Call for Essays About Any Aspect of Popular Culture, Present or Past

 
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Thursday, Feb 14, 2013
The art of designing for horror takes practice. I gladly applaud those not yet willing to surrender defeat.

The release of Dead Space 3 brings with it the well-worn discussion of cooperative horror games. For the first time in the series, Isaac Clarke teams up with Sergeant John Carver to offer players a cooperative xenomorph-killing extravaganza. For a vocal bunch of players, the additional company might be fun, but saps the game of its horror roots. Pushed by popular discourse, I fear we may settle on the false assumption that horror and co-op gaming are simply incompatible. While most conversations pit co-op play against “isolation” and “immersion”, I think we can find a place for multiplayer horror games by balancing vulnerability and mutual reliance in games.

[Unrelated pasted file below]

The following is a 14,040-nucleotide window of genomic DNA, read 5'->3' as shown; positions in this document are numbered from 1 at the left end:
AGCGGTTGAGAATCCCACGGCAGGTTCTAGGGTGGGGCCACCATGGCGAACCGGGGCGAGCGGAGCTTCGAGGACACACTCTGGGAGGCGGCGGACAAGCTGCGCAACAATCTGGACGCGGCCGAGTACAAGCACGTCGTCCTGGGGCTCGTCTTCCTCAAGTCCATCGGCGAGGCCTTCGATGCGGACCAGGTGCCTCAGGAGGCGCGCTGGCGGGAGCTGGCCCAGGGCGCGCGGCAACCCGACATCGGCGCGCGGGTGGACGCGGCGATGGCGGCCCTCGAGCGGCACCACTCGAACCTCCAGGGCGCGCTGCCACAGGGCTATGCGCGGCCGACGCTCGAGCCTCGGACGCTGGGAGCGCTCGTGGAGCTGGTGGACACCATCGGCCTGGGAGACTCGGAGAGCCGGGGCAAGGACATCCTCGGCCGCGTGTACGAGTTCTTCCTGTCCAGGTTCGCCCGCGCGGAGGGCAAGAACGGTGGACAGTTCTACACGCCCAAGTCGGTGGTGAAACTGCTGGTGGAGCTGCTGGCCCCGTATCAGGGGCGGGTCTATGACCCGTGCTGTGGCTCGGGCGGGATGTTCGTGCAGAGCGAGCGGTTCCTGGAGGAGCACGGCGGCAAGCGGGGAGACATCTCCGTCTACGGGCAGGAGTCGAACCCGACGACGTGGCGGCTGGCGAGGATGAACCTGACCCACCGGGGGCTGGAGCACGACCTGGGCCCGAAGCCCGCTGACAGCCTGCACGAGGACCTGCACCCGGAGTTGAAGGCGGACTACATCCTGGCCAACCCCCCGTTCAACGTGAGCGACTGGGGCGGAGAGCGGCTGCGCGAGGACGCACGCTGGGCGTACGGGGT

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Thursday, Feb 7, 2013
Can planet-sized explosions ever get boring? Asura's Wrath suggests that the answer involves finding the right dosage.

I’m not the biggest fan of the Dragonball Z series, mainly because I get bored waiting for people to charge up their power levels, hearing people discuss their power levels, and being surprised others’ power levels do not match their expectations.  I like an “over 9000” joke as much as the next Internet denizen, but I prefer a little more interactivity in my melodrama.  Enter: Asura’s Wrath.


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Thursday, Jan 31, 2013
Those willing to take the "Nuzlocke Challenge" may find a difficult yet enriching experience that teaches them as much about pokémon training as it does about system design.